To our knowledge, this is the first report of DLE-like lesions induced by S-1 in the English literature, though there have been several reports in the Japanese literature [13, 14]. In these reports, the mean duration of S-1 administration before eruption development was almost 50 days, and the mean total dose before eruption development was 3.8 g [13, 14]. In our case, the duration of S-1 administration was shorter at 14 days, and the total dose was lower at 1.68 g.

Discontinuation of the offending drug, topical steroid therapy, and protection from light are likely to be effective in treating DLE-like eruptions, but in some reported cases, eruptions have been improved by topical steroid therapy and protection from light without discontinuation of S-1 [13, 14]. In our case, because S-1 was highly effective, we continued the administration of S-1 while minimizing lesion symptoms by regulating the dosing period and the dose while treating the lesions with corticosteroid ointment.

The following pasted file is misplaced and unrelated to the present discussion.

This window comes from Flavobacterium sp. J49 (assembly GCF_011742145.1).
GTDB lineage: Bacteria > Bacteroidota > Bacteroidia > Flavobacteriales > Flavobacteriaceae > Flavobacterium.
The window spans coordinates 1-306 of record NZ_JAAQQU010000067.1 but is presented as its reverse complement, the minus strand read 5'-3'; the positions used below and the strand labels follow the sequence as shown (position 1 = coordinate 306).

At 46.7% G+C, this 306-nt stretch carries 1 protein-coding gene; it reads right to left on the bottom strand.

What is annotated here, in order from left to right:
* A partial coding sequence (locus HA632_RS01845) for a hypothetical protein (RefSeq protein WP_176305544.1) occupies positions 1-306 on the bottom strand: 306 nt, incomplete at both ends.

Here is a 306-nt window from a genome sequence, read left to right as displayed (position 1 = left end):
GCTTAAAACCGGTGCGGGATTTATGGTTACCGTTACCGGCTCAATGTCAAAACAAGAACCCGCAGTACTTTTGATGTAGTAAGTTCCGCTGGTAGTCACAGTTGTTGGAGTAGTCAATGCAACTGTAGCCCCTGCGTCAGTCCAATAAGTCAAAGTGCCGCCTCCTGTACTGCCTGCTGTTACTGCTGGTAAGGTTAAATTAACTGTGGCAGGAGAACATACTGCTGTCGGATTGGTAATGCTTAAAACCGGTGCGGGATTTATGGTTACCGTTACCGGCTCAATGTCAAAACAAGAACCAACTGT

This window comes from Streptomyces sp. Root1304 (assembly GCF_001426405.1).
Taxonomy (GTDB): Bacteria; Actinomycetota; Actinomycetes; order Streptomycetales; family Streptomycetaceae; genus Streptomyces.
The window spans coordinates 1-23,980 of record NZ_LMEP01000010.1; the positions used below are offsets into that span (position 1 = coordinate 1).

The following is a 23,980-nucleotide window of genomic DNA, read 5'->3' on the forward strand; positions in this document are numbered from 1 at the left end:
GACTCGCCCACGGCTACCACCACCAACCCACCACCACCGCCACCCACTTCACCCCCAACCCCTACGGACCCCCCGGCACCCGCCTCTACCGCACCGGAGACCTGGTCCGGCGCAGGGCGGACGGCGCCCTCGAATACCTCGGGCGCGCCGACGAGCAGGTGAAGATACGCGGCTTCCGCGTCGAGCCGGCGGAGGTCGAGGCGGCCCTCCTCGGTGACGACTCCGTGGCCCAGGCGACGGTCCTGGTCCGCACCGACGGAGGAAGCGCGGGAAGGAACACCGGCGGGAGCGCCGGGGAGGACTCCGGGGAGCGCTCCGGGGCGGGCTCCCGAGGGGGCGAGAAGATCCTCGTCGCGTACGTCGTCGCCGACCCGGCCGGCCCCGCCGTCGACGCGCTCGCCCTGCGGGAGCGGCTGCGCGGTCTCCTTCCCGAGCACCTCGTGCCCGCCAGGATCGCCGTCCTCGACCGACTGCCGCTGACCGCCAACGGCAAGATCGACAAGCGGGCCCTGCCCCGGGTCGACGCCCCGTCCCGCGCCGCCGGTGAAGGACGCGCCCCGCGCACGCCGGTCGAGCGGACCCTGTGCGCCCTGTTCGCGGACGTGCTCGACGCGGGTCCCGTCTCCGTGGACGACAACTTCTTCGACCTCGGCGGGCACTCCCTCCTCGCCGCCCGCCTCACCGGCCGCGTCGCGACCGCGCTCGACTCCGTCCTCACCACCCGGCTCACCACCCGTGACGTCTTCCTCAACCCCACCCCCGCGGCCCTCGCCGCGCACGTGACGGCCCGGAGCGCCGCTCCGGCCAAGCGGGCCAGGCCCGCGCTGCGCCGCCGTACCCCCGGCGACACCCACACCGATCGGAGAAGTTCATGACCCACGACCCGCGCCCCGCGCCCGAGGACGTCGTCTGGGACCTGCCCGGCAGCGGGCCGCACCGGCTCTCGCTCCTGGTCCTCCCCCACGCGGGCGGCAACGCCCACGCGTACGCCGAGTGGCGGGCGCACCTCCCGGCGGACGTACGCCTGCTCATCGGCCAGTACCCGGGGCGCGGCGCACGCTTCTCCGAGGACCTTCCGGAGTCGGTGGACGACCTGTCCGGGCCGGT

For patients with pancreatic cancer with distant metastases, prognosis remains poor [4, 5]. The partial response rate of S-1 monotherapy for locally advanced and/or metastatic pancreatic cancer is reported to range from 4 to 21%, but the CR rate is reportedly 0% [4, 5, 15]. There have been several case reports of CR in metastatic pancreatic cancer by S-1 monotherapy alone [1618], but no cases of long-term CR more than 4 years after termination of S-1 have been reported; in this regard, the present case is quite rare. It has been suggested that the autoimmune response might also contribute to tumor reduction [19]. The antiribosomal P autoantibodies are detectable in 12 to 16% of patients with systemic lupus erythematosus and can inhibit the growth of pancreatic cancer cells, in vitro and in vivo [19]. There is a possibility that DLE-like lesions and long-term CR coexist because there is no evidence that patient with DLE-like lesions are more sensitive to 5-FU, including S-1, and there are several case reports of CR in metastatic pancreatic cancer by S-1 monotherapy without DLE-like lesions [1618]. Due to its rarity, we suspect that activation of an immune function might have been one of the factors in our patient’s long-term CR. The antiribosomal P antibodies should have been examined at the onset of DLE to determine the contribution of immunological activation. In keeping with this hypothesis, correlations between skin rash and clinical benefit have been reported in connection with anti-epidermal growth factor receptor (EGFR) antibody, tyrosine kinase inhibitors, and capecitabine [2022]. Further investigation into the possibility of a correlation between skin rash and clinical benefit in connection with S-1 is strongly warranted.